In the last week of 2017, the Washington Post published an article highlighting perhaps the biggest winner from the the new GOP tax plan: accountants.
The bill’s passage on partisan lines, along with the rhetoric that’s followed, is yet another indication that the two parties and their enablers in the media are more interested in staying in power than being honest with the American people or truly doing what’s best.
Many Americans have been debating this topic and as has sadly become the norm, the argument frequently becomes one between two competing narratives: one side championing a solution that will be fantastic, with the opposition predicting devastation.
How did we come to a world where so many people view one party as the Sith and the other as Jedi?
Finding common ground no longer seems to be a goal as bipartisan legislation and compromise have given way to a tug-of-war. We saw it during the Obama administration and we’re seeing it again now.
The media is complicit in a narrative that drives the left-right paradigm, with far too many pundits predicting this and any other legislation is either a windfall or armageddon. Critical thinking skills - and basic math - have been jettisoned in return for tribal loyalty.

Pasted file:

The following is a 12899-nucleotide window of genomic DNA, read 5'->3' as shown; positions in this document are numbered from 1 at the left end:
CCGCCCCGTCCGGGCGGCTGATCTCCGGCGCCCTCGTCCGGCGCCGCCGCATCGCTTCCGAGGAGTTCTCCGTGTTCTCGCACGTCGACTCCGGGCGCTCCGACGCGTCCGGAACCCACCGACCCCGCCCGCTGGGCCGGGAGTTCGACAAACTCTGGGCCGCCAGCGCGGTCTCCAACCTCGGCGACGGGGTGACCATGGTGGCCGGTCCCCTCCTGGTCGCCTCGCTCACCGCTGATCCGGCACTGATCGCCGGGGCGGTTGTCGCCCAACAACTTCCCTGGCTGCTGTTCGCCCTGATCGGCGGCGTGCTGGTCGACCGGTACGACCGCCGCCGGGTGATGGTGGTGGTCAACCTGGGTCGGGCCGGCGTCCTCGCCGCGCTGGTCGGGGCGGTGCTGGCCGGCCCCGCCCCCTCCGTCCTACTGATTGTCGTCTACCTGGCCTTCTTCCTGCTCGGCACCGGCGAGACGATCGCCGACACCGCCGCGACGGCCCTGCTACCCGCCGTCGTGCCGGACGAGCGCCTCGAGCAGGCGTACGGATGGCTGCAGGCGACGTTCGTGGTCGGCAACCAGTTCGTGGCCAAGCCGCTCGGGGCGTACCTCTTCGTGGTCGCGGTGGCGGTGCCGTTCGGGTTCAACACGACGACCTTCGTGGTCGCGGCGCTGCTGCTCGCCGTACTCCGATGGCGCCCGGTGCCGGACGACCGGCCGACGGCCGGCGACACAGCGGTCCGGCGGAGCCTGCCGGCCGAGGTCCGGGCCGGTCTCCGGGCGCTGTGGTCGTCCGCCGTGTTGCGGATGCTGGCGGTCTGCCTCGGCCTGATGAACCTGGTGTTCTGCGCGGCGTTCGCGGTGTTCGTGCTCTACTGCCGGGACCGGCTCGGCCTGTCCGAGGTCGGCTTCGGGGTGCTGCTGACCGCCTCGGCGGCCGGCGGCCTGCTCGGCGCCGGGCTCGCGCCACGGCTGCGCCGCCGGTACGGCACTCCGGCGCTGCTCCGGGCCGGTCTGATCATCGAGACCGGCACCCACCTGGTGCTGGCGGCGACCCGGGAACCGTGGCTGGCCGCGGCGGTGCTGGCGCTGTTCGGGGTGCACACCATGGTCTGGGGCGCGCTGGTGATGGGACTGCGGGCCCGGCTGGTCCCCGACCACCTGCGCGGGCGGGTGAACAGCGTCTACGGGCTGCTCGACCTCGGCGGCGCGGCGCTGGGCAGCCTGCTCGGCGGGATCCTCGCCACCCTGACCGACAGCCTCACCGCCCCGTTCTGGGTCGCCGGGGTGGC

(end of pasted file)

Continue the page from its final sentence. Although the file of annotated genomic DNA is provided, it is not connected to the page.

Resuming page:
The parties and the media continue to push competing narratives and the rhetoric surrounding the tax bill is no different. CPA Richard M. Prinzi Jr. told WaPo:
“TV has made people nervous. And exactly how depends on which news channel you watch. My Fox-watching clients want to know how much more money they can spend, and all my people who watch MSNBC think they are going to go broke if they spend anything on Christmas.”
Most objective analysts and even conservatives outside the Beltway have found things to both like and dislike about the bill. But when it comes to the real simplification that would benefit almost any taxpayer by making analysis straightforward, no dice.
I have written that any modifications of our existing tax code along the lines of the latest bill are largely a red herring because the reform we really need involves not just tweaks, but a dramatic overhaul that insulates the process from special interests.
There is no perfect tax code, but a simple one would be a better start.